Civil Engineering Fall Newsletter 2013
Fall newsletter for SDSM&T Civil and Environmental Engineering Dept.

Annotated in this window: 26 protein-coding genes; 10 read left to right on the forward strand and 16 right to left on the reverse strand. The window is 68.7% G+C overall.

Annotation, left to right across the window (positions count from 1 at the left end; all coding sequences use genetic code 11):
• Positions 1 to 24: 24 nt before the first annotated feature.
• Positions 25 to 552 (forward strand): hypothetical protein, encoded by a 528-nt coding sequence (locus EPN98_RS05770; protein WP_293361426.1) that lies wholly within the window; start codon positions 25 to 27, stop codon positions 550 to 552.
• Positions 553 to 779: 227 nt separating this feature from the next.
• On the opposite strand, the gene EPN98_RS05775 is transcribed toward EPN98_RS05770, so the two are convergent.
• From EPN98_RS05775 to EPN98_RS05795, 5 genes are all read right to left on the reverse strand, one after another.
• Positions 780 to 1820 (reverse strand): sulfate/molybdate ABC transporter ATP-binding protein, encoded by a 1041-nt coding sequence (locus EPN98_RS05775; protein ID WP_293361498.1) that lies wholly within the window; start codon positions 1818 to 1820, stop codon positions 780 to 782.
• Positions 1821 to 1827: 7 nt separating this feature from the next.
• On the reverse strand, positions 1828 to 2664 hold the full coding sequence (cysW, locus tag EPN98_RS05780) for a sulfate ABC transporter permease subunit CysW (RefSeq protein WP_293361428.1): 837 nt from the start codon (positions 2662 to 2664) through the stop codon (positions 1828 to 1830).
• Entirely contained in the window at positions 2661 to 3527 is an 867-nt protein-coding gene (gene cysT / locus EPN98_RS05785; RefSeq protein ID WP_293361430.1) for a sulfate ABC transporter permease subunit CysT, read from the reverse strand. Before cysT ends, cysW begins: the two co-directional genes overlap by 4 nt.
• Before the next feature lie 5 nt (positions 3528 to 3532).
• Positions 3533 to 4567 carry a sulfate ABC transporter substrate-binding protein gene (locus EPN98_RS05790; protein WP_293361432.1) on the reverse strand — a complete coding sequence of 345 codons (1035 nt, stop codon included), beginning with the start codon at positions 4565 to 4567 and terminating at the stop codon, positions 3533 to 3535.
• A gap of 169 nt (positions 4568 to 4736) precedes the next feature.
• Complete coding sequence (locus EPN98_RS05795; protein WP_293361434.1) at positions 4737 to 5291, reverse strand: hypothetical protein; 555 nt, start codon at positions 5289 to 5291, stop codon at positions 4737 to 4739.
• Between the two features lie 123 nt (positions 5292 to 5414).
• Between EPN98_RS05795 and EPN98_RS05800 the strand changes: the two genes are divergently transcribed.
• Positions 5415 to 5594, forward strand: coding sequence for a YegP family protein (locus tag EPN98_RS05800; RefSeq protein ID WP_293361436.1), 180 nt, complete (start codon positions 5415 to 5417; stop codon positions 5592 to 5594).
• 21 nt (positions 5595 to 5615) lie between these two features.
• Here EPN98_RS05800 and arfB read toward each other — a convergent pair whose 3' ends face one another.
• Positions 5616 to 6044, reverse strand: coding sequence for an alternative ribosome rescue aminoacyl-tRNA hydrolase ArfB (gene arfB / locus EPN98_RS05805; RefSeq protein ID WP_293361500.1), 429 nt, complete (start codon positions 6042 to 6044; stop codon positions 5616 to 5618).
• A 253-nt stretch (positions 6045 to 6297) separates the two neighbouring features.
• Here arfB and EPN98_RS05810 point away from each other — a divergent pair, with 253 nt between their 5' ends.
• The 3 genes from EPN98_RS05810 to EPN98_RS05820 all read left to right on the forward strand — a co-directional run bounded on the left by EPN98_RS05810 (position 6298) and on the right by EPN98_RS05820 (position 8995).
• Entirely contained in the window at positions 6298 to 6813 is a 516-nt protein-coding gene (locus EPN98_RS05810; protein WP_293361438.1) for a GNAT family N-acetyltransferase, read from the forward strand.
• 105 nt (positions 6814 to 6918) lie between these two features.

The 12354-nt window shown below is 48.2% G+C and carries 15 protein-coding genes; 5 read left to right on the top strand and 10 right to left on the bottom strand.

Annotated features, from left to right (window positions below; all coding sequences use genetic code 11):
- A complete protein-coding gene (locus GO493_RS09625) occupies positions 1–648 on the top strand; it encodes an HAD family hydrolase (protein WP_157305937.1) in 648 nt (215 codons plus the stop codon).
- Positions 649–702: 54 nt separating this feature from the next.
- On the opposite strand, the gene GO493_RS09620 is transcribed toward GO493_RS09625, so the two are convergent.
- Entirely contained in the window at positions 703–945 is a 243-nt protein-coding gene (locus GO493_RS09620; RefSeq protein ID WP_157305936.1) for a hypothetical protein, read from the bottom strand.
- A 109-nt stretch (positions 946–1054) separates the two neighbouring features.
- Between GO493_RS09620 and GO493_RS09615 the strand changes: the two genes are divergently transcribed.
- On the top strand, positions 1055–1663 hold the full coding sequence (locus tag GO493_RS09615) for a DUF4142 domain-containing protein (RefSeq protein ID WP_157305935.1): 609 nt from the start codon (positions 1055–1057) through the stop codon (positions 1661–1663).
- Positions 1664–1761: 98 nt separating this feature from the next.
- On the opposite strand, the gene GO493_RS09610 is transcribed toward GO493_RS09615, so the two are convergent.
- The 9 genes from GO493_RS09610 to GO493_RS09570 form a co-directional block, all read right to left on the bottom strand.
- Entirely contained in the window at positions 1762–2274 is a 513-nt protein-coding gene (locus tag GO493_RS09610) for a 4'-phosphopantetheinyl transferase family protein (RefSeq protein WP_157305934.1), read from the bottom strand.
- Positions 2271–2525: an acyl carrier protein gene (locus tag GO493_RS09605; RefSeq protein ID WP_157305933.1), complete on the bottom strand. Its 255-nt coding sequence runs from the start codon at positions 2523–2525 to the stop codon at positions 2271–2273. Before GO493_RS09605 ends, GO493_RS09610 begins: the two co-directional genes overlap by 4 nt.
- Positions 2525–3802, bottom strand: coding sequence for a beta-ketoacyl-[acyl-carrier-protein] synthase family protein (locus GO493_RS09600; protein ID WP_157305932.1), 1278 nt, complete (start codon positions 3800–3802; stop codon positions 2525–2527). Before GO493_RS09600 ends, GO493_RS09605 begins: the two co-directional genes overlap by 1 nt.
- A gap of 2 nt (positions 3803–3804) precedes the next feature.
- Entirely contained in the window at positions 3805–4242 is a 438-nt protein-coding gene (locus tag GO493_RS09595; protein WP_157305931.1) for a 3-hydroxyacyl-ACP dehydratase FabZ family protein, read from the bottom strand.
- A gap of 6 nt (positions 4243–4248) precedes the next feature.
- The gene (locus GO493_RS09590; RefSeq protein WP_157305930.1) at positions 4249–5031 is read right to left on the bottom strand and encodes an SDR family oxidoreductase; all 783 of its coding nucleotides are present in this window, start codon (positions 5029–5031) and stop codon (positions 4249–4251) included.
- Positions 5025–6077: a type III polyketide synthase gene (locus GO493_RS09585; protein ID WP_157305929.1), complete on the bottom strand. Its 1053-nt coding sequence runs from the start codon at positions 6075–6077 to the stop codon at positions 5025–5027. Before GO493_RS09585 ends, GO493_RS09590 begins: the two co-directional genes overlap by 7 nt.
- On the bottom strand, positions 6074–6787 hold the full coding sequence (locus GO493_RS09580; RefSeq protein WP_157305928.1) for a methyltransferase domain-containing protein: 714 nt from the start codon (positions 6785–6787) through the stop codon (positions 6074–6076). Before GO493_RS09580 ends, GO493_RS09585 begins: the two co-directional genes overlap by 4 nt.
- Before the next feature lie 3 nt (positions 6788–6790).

Alumni Newsletter Fall 2013 Message from Department Head, Dr. Molly Gribb: Dear Alumni and Friends, We’re unveiling a new e-newsletter format this fall with new features and stories, thanks to Dr. Andrea Surovek. Our newest addition to the newsletter team, BSCE student Micah Steffes, has used her considerable artistic and writing skills to make this newsletter better than ever. Our faculty are the stars of this issue, which features an interview with Dr. Scott Kenner about his year in Mongolia on a Fulbright Fellowship. You’ll also find an update from recently retired emeritus professor Dr. M.R. Hansen, who is taking his turn in Mongolia this year, spreading the gospel of concrete, as he is wont to do! Other goodies include short updates about grants, research, travel, and other activities that our faculty members engage in, all of which serve to enrich the student experience here at Mines. And speaking of students: this newsletter mentions just some of their recent activities. I say it all the time, but I’ll say it again: we really do have the best students at SDSM&T. From adding a steel sculpture to campus to giving a seminar in China, our students are making a difference. Our alumni are pretty amazing, too: read about featured alumnus Jim Ness (CE 83), principal engineer at Monroe & Newell Engineers, Inc. and president of the Structural Engineers Association of Colorado (SEAC). We’d love to hear from you, and share your stories in a future newsletter. Email Dr. Surovek the details: firstname.lastname@example.org. Finally, a hearty thank-you goes out to our Professional Advisory Board for coming to campus in September and sharing their insights, thoughts and suggestions. ◆ In This Issue: Features: 2: Faculty Spotlight: Dr. Kenner 4: Mines’ Own Steel Sculpture Dr. Kenner discusses year in Mongolia CEE dept. receives unique teaching aid 9: Featured Alumnus: Jim Ness Jim Ness (CE’83), President of SEAC 7-8: Faculty Around the Globe See where our faculty have been in ’13 Also in this Issue: Updates and Message from ASCE Student Chapter 6: Undergrad Trio Finds Way to Save at Wastewater Facility 6: Kulesa (MSCE14) Presents Findings in Beijing 10: Fall Professional Advisory Board (PAB) Update from September Meeting on Campus 5: Meet PAB Chair Lance Roberts (CE98, MSCE99) 11: Dr. Jennifer Benning & Colleagues Awarded $161K to Study Indoor Air Quality 11: Dr. Lew Christopher Leads SDSM&T in DakotaBioCon Initiative 12: Graduate Seminar Series 10: Visit Us On the Web: ➢ cee.sdsmt.edu & facebook.com/SDSMTCEE 1 Faculty Spotlight: Dr. Scott Kenner “A Lot to Share”: Mines Professor Reflects Upon Year on Fulbright Dr. Kenner and Colleagues Conduct Research on the Orkhon River in Mongolia Dr. Scott Kenner recently returned from a year abroad as a Fulbright fellow in Mongolia, where he lectured and conducted research related to watershed management and water quality. Now that he’s back, we’ve sat down with him to ask him a few questions about his experience. ally great,” and they hadn’t even started it yet. So I asked them if they would be supportive of my involvement, told them what I would like to teach, linked that to my research, and went back to write a Fulbright proposal. It got accepted. How was your experience influenced by your role as a professor here at the School of Mines? Here, our professors are very involved with undergraduate and graduate students— it’s a highly interactive environment. When I first got to Mongolia, I really felt alone, especially in a country that doesn’t have strong English. But within a month or two, we started to learn how to communicate and suddenly the students began to realize, “Wow, this guy has something we can really learn!” After that got rolling, I worked really hard. I ended up teaching three courses, doing a HEC-RAS modeling workshop, doing some seminars and teaching up in Erdenet (another Mongolian city), and just really trying to share as much as I could of my knowledge and background. The tough part there is that graduate students typically have to 2 How did you end up applying for a Fulbright Fellowship, and why did you choose Mongolia? I had applied for a Fulbright Fellowship before and was not selected. This time around I decided I wanted to do something that would be more of a service, and I wanted to look at where I could really be helpful. [Some Mines students from Mongolia] told me in 2011, “There’s this conference, and you should come over,” and it happened to be a good time for me. I had just finished up a project and I could make a great presentation, so I went. While there, I learned about the Integrated Water Resources Management master’s degree program, which included three schools. Everything they showed me on the curriculum I said, “Gosh, I could teach almost all of these! This would be re- Faculty Spotlight: Dr. Scott Kenner support themselves by working because they don’t get funding like we would expect here, and they typically don’t receive much advising. They pick out a topic and they just go out and start doing stuff. I made us meet every week to two weeks to review literature, identify tasks, and accomplish things. Establishing a team, formal advising—it worked out really well. What kind of research were you able to dig into? My background and what I focused on was watershed monitoring and modeling. Managing water resources with the rapid growth in mining and industry in Mongolia—it’s huge and it’s really happening fast. They’re in a very arid region where water resources are premium, so managing and maintaining the quality is really important, and that’s exactly what I do. I had proposed to look at two watersheds on major rivers and develop models for monitoring them. Once I got there it took a while to learn what was going on. The best thing that happened was getting connected with Dr. Soninkhishig. She’s the head of the botany department at the National University of Mongolia (NUM). She had a project on the Orkhon River to establish environmental low flows in response to a couple of proposed reserDr. Kenner and colleague Dr. Soninkhishig pose for a picture with two advisees, who show off their hard-won master’s degrees from the Integrated Water Resources Management Program at the National University of Mongolia (NUM). tablishing and quantifying low flows and the ecological habitat of the stream we were working on. As a result, we were able to recommend that minimum lowflows not be a constant. We want to provide greater flows at least every two to three years so that the ecosystem is renewed and refreshed, so we’re trying to keep the dynamic of the system alive. Fulbright was established to facilitate international exchange of ideas and knowledge. What do you feel you were able to share as a guest abroad? When [my students and colleagues] knew I was able to teach them how to create computer models, they wanted me to teach them every model I knew how to use! The fact that I was able to share these skills, the watershed techniques, and some of the statistics I had was really positive. What’s your take on the prestige of being a Fulbright Fellow? It’s nice to be selected, but boy, to share and work with [the people over there]… ! They’re writing their laws right now, updating their regulations on water quality and water rights, where we were doing this in the ‘50s and ’60s. So to me, they’re almost like a brand new country. They’re rapidly growing, and there are certainly some [engineering] skills being gained, but we have a lot to share with them.◆ 3 voirs potentially coming in on that river. I attended a workshop where she talked about all of these techniques and methods and I said to her, “I think I can help you with that.” She was working with three students, the only three who graduated with their master’s degree out of a cohort of 25 from the first year of the water resources program. So we went out in the field and it’s just beautiful. We covered thousands of kilometers. No fences. You just drove and the roads just kind of went wherever. Without a guide you’d be lost. We did two field trips during my time there, and I taught them how to do physical assessment and data collection, which was used in es- Mines’ ASCE Student Chapter ASCE Student Chapter & TrueNorth Steel Welcome Steel Sculpture To Campus On Oct. 18, members of ASCE’s student chapter met with representatives from TrueNorth Steel for a ribbon-cutting ceremony to unveil a new piece of artwork on campus. Erected with steel components fabricated by TrueNorth Steel, who donated over $12,000 worth of labor and materials, and with additional donations from Fastenal and Sherwin Williams, the sculpture is the newest of over 130 similar structures erected on universities and colleges all over the country. The group of students and professionals dedicated the sculpture to the Department of Civil & Environmental Engineering as one part of a larger initiative to bridge the gap between textbook learning and real-life implementation. It’s not just a work of art, but as one ASCE member described it, a “connection tree” with some deep roots. In 1985, University of Florida professor Duane Ellifritt was troubled by the difficulty some students had translating textbook examples to real life, so he drew from his experience as both an artist and civil engineer to develop a fresh approach. “I was always frustrated by the inability of some students to visualize three-dimensional images from a two-dimensional textbook and began to look for ways to remedy that... Then I thought of what seemed to me the perfect solution: the creation of a steel sculpture that would show all kinds of connections and steel members, one that would also stand as a representative of engineering and add one more piece of art to the campus,” he explained on his personal website. Since then, with the stewardship of the American Institute of Steel Construction (AISC), who saw an opportunity to cultivate “true visual understanding” of steel connections and framing through the use of this unique teaching aide, the steel sculpture has become an icon of civil engineering programs nationwide. In the department’s own program, thanks to the special efforts of AISC, TrueNorth Steel, and Mine’s ASCE student chapter, students struggling to make the connections won’t have to work it out with their textbooks. Instead, they can march up to the Northwest side of the Civil/ Mechanical Building and get a good introduction to the nuts and bolts. For more information on the Steel Sculpture program, visit the American Institute of Steel Construction website HERE or go to: http://www.aisc.org/content.aspx?id=704 4 Mines’ ASCE Student Chapter Note from Student Chapter President Christopher Timm We’ve been off to a great start this fall! Already, we have been very busy with all sorts of events from the kick-off picnic at Canyon Lake Park where we showcased last year’s canoe the Tippie Hippie, to the M-Day parade, a highway clean-up and even a “punkin chunkin” catapult competition. In October, we wrapped up our collaboration with TrueNorth Steel to install a steel sculpture on campus (read more on page 4). We’re especially excited this year because we’ve had great turn out with a whole lot of enthusiastic CEE freshman in attendance. Have a look at what we’ve done so far this fall: Punkin Chunkin 2013 This Year’s M-Day Float Picnic at Canyon Lake Park Promoting ASCE at the Student Org Fair Concrete Pour for the Steel Sculpture 5 CEE Student Accomplishments Undergraduate Trio Devises Approach to Save Rapid City $150,000 Working under the direction of Dr. Lew Christopher, students Kyle Doerr, Marshall Davis, and John (Tony) Ostheimer (BSCE13) designed a procedure that may save the City of Rapid City $150,000. When approached for opportunties to get “hands-on experience,” Mines alumnus and city environmental process supervisor Bob Druckey suggested the students take a look at the city’s wastewater reclamation process. The students visited the Rapid City Wastewater Reclamation Facility weekly to measure the amount of nitrogen ammonia in the facility’s activated sludge aeration basin- a relatively novel approach to the problem of controlling aeration. Druckey was quoted in June’s Legacy News explaining, “Usually when you control an aeration process you measure the dissolved oxygen concentration. The thing the students did was measure the amount of ammonia in the water as an indication of where we could reduce the oxygen feed.” In their final report, they concluded that reducing aeration beyond the nitrification stage could translate to $151,500 saved over a five-year period. Graduate Student Tony Kulesa Presents Research in Beijing Tony Kulesa (MSCE14) presented his findings on structural materials for lunar habitats this September at the 64th Annual International Astronautical Conference in Beijing, China. With more than 1,000 papers “promoting space development for the benefit of mankind,” the conference included all any and all topics related to the final frontier and was attended by more than 3,000 professionals and students from around the world. Besides describing what amounted to an exciting cultural experience, Kulesa comments on the collaborative purpose of the conference. “I think that’s the whole point of the congress-‘the benefit of mankind.’ So the question is, ‘How can we work together on this?’ and one way is to gather 3000 people, put them in the same building for a week and talk about what everyone is working on so that we can share ideas, technology and knowledge.” His own research is funded by a $66,000 grant from NASA which was recently renewed for the second and final time. Of his experience, Kulesa comments, “Civil engineering can take you all over. I’m a structures guy but my research entails doing heat transfer studies, thermal conductivity, composite materials— all things that are on the far-reach of civil engineering. So it’s been a great opportunity for a Mines student to branch out.” 6 CEE Faculty Around the Globe Italy! Mongolia! China! France! Check out what our globe-trotting faculty have been up to over the past few months: Dr. Andrea Surovek and Dr. Dean Jensen (IEEM) enjoyed a gala dinner honoring Martin Cooper, inventor of the cell phone, at the first Marconi Institute for Creativity conference held in Bologna, Italy. Drs. Surovek and Jensen are seen here with Dr. David Cropley, an internationally known expert in engineering creativity from the University of South Australia in Adelaide. Dr. Cropley has agreed to visit the School of Mines next spring to speak on the subject. Drs. Surovek and Jensen presented their work on creativity in team design at the unique, multi-disciplinary conference that included experts in creativity from the sciences, engineering, music, art, psychology and education. Dr. Jennifer Benning attended the 2nd International Workshop on SVOCs in the Indoor Environment in Wuhan China. Dr. Benning was invited to serve on the International Scientific Committee for the workshop. Dr. Marc Robinson and Tony Kulesa (MSCE14) enjoyed dinner with recently retired faculty member Dr. M.R. Hansen and his wife Barbara in Beijing, China. Tony presented his work with Dr. Robinson on â€œAnalytical Study of Thermal and Mechanical Properties of Syntactic Foams for Space Applications,â€? at the 64th International Astronautics Congress in September. Dr. Hansen was in China to present at CONSEC 13: Concrete Under Severe Conditions. 7 CEE Faculty Around the Globe Dr. M.R. Hansen recently retired and is spending a year in Mongolia. He recently sent the following about his teaching challenges: “Most of the students can read English but have limited experience writing it and no experience speaking it. However, equations, graphs, and calculations are the same. It is a good challenge to teach concrete; just speak slowly and use fewer words. Barbara is teaching English and is considered a specialist, being a native speaker. The students love the yellow “sMd” shirts. I am also organizing a ballistic art painting party. Some of the students have already taken the ACI exam and the others will take it soon. We are making progress toward quality concrete in Mongolia.” Dr. James Stone, accompanied by his family, was in Dr. Sangchul Bang is pictured alongside his wife Dr. Sookie Bang (CBE) at the Château des Chambord in Loir-et-Cher, France. Dr. Bang was in France to present a paper and chair a session at the 32nd International Conference on Ocean, Offshore and Arctic Engineering, which took place last June in Nantes, France. Recently, he has travelled to several other EU countries, as well as Japan, Brazil, Mexico and Hong Kong, Christchurch, New Zealand this past summer on an Erskine teaching fellowship from the University of Canterbury. While there, he taught two courses and was involved with research projects alongside environmental and natural resources faculty members. Dr. Stone says that while the winters in Christchurch were mild compared to those in Rapid City, he and his family found the housing to be exceptionally cold as most houses had very little insulation, and central heating was not common. Another difference from being in Rapid City was that he also experienced two earthquakes while in his 4th floor campus office. 8 Featured Alumnus:Jim Ness CE ’83 Jim Ness Graduated in 1983 From SDSM&T, Now President of SEAC Jim Ness (CE83) wears a lot of hats. Among them are dad, husband, church member, basketball coach, cycler, triathloner, and Principal Engineer at Monroe & Newell Engineers, Inc. in Denver. The newest hat in his collection? President of the Structural Engineers Association of Colorado (SEAC). Mr. Ness got involved with SEAC in 1993 when an employer recommended that he join. Impressed with its general meeting presentations, Ness’s continued to deepen his participation. Since joining he has served on several committees including the Steel Liaison Committee, the Business Management Committee, and the Standards Practice Committee. After rotating on and off the SEAC Board of Directors, he became Secretary, then Treasurer, and now he has happily assumed the title of President. His commitment to the field is evidenced by his work with SEAC and, of course, by his commitment to his career. Mr. Ness joined Monroe & Newell in 1994 and has participated in its fantastic growth over the years. “We design just about anything there is out there for architects in Colorado, and have expanded to include much of the USA,” he explains. The firm moved to a brand new office in downtown Denver last summer, where plans for hotels, renovations, warehouses, lodges, office buildings and residential work keep him busy. Still, Mr. Ness keeps acquiring new hats, adding on to a collection which includes one well-worn hat that has indeed served him well: Mines alumnus of 1983. More About SEAC: With chapters all over the country, the Structural Engineers Association exists to promote the profession of structural engineering and to serve as a forum for the discussion of technical, ethical, and businessrelated topics of concern to its members and to the public. For more information about the Structural Engineers Association of Colorado, click HERE or visit: seacolorado.org Odds are, you’re doing great things, too. Let us tell the CEE community all about them! Maybe you’ll be our next featured alumn! Tell us what’s going on in your life and we might feature you in the next newsletter. Send your photos, updates, and bios to: email@example.com firstname.lastname@example.org We look forward to hearing from you! 9 Alumni Spotlight: Fall PAB Meeting CEE Professional Advisory Board Met on Sept. 23 The CEE department held their fall Professional Advisory Board (PAB) meeting in late September, which included several new alumni and corporate members. SDSM&T President Heather Wilson welcomed board members to campus, including chair Lance Roberts (CE98, 99), Ron Jeitz (CE69), Ray Bettmeng (CE87), Mike Hansen (CE90), Dennis Rounds (CE91) and new members Dave Muck (CE94, 95) and Darin Brickman. Board members Mike Halde (CE98), Susie Jorgensen (CE76), and Agatha Kotsonis and new member Keith Mattecheck (CE99) were unable to attend. The PAB will focus their efforts this year on supporting the CEE department strategic priorities that include developing additional resources to support students and providing an industry perspective to enhance the curriculum. The department is grateful for such an enthusiastic and committed PAB, and also extends its gratitude to members who have rotated off the board in the past year: Mr. Dan Ferber (CE82) and Dr. Chip Kilduff. Industrial Advisory Board Meeting: Sept. 23, 2013 (not all members pictured) Meet the Chair: Lance Roberts, PhD, PE (CE ’98, MSCE ’99) Dr. Lance Roberts (CE98,99) brings his experience in the private sector and his deep connections with SDSM&T’s CEE department to his role as the chair of the Professional Advisory Board. Prior to his current position as the vice president of RESPEC’s Mining & Energy Division in Rapid City, Dr. Roberts served as an assistant professor here in the CEE department. In his previous role, he taught geotechnical engineering courses and conducted research focused within the field of reliability-based design and risk assessment for geotechnical and geostructural engineering applications. The CEE department is happy to welcome his special insight and leadership as chair of the PAB. Note: Dr. Roberts will be presenting as part of the graduate seminar series on November 20th. See page 12 for more information. 10 CEE Research Highlights Dr. Jennifer Benning Collaborates on NSF-Funded Research on Indoor Air Quality Dr. Jennifer Benning has been awarded $161K in funding from the National Science Foundation (NSF) to study the transport of toxic semi-volatile organic compounds (SVOCs) in the indoor environment. The three-year study is a collaborative effort with researchers from Missouri S&T, Virginia Tech and the University of Sydney. The research will test the hypothesis that airborne particles increase chemical emission from sources of SVOCs and deposition of SVOCs onto sink surfaces by altering the way these chemicals are transported from surface to surface. A theoretical model of this system predicts as much as a ten-fold increase in the rate of transport from indoor surfaces and materials to occupants, thereby increasing inhalation and dermal (skin) dose. The research will carefully combine experimental quantification of relevant parameters (partition and transport phenomena) with model analysis. The results will be used to test theoretical models of particle-mediated enhanced emissions and uptake. Further, experimental results and mass-transfer models will be integrated into indoor air quality models to improve predictions of exposure, dose and risk to indoor sources of SVOCs. Dr. Lew Christopher Leads SDSM&T as part of the Dakota Bioprocessing Consortium With $3,000,000 in funding from the National Science Foundation, Dakota Bioprocessing Consortium (DakotaBioCon) brings together researchers from four institutions in two neighboring states. With their similar geographical, socio-economic and environmental diversity, North Dakota State University (NDSU), South Dakota State University (SDSU), University of North Dakota (UND) and South Dakota School of Mines & Technology (SDSM&T) make up the core institutions comprising DakotaBioCon. The consortium will implement cutting-edge research and development geared toward guiding the region, as well as our nation and global society toward a hoped-for transition to a bio-based economy. The establishment of a multi-state, multi-institution, multi-disciplinary, collaborative infrastructure will facilitate the development of novel bioprocessing technologies for sustainable production of high-value chemicals and materials from renewable resources, with emphasis on lignin-derived products as economically viable substitutes of imported fossil-fuel based chemicals. To ensure continuation and long-term sustainability DakotaBioCon will leverage existing partnerships within SDSM&T’s Center for Bioprocessing Research and Development (CBRD), led by Dr. Lew Christopher, UND’s Sustainable Energy Research Initiative and Supporting Education (SUNRISE), and SDSU’s SunGrant Initiative. 11 CEE Department Goings-On CEE graduate student seminars are typically held the 2nd and 4th Wednesdays of every month from 4:00-4:50 pm in CB204W. The SDSM&T and engineering community are welcome to attend. Professional development hour (PDH) certificates mailed to attendees upon request for some seminars (noted below). For more information, contact Dr. Sangchul Bang (Sangchul.Bang@sdsmt.edu), the 2013-2014 CEE seminar coordinator. For updates, visit the CEE website HERE or go to: Graduate Seminar Series: http://www.sdsmt.edu/Academics/Departments/Civil-and-Environmental-Engineering/Activities-and-Organizations/Seminar-Series/ November 6, 2013: “Flow Field Forecasting” Dr. Kyle Caudle, Assistant Professor, SDSM&T Department of Mathematics and Computer Science This talk will present a new autonomous statistical learning methodology, called flow field forecasting. Flow field forecasting methodology was originally developed to predict network performance characteristics for the Dept. of Energy’s energy science network, but many other potential engineering applications exist. The talk will give the basics of flow field forecasting and several possible engineering applications will be presented. In addition, a basic overview of the process of designing an experiment will be outlined and how this was used to perform Dr. Caudle’s computer simulations within the context of flow field forecasting. November 20, 2013:“Geomechanical Evaluation of a Compressed Air Energy Storage (CAES) Cavern in Salt” Dr. Lance Roberts (CE98, MSCE99) The growth of wind energy in the United States has been significant over the past decade. The tremendous benefit with wind energy is that it is a renewable energy resource; however, numerous challenges are associated with wind energy as well. Among the greatest challenges is the ability to store power produced during off-peak times that can be used to meet peak demands. To address this challenge, large underground caverns mined in salt or other low-permeability rocks can be used to store air that is compressed into the caverns using excess electricity generated by the wind turbines during off-peak periods. The compressed air from the caverns is then used during peak demand periods to replace the first-stage compressors in gas-fired electric generators. These compressors normally consume about two-thirds of the power produced by gas-fired turbines. Using “pre-compressed” air from the caverns, the electricity generated for each pound of gas consumed increases by nearly a factor of three. This methodology is termed compressed air energy storage (CAES). Recently, RESPEC Consulting & Services, Rapid City, was involved in a project with the New York State Electric & Gas Corporation (NYSEG) and Parsons Brinckerhoff Energy Storage Solutions (PB ESS) to perform a geomechanical analysis of a large underground salt cavern for use as a CAES facility. The geomechanical analyses included analyzing the response of the rock salt of the cavern to daily cycling of air which created significant temperature and pressure fluctuations within the cavern. Maximum and minimum allowable pressures within the cavern were determined to ensure cavern stability during CAES operations Upcoming: Andy Baker (MSCE03) (Daktronics) on January 22 & Steve Palmer (CE97) (SDDOT) on February 19 Thesis Presentations Dol Raj Chalise (MSCE13) Karen Schaefers (MSCE13) November 21, 2013: 11:00 am in CM 310 December 12, 2013: 11:00 am in McKeel Room (Surbeck) Thesis Proposal: “The Effects of Clay Mineralogy on Soil Stabilization” 12